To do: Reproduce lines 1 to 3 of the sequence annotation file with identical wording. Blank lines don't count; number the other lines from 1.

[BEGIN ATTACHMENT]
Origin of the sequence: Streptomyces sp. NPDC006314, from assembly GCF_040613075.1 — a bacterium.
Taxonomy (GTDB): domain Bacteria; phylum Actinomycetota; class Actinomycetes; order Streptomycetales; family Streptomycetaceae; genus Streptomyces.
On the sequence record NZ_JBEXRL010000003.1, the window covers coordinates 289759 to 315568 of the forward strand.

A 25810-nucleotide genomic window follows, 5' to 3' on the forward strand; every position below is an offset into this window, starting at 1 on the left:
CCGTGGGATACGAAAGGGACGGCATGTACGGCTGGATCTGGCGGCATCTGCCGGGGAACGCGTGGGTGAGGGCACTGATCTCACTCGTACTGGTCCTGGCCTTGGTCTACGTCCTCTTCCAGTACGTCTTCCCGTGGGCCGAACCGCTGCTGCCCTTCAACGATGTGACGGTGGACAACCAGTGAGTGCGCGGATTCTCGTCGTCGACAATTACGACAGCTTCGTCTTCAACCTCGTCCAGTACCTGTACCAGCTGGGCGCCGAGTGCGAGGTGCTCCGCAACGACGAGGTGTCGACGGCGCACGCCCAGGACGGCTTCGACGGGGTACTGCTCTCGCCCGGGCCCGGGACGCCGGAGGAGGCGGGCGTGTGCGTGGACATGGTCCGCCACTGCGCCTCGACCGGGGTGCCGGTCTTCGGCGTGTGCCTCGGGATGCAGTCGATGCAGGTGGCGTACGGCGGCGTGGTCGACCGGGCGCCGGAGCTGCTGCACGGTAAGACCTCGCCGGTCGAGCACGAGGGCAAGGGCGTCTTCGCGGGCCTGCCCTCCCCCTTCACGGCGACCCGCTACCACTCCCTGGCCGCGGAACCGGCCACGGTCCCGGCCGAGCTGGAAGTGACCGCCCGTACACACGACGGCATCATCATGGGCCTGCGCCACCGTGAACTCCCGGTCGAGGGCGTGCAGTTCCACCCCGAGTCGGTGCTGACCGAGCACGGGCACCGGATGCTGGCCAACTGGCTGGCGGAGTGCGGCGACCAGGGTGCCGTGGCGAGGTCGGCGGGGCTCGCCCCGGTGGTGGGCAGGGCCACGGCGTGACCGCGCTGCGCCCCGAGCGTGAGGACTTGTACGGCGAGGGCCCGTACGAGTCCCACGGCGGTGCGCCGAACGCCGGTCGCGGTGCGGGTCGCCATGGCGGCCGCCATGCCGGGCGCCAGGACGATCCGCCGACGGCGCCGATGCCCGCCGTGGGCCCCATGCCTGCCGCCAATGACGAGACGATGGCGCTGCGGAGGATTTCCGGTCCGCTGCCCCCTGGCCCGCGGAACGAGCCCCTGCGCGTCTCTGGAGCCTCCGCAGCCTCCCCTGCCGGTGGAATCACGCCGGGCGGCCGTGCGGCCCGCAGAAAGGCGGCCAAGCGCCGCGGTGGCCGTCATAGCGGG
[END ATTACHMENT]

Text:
Origin of the sequence: Streptomyces sp. NPDC006314, from assembly GCF_040613075.1 — a bacterium.
Taxonomy (GTDB): domain Bacteria; phylum Actinomycetota; class Actinomycetes; order Streptomycetales; family Streptomycetaceae; genus Streptomyces.
On the sequence record NZ_JBEXRL010000003.1, the window covers coordinates 289759 to 315568 of the forward strand.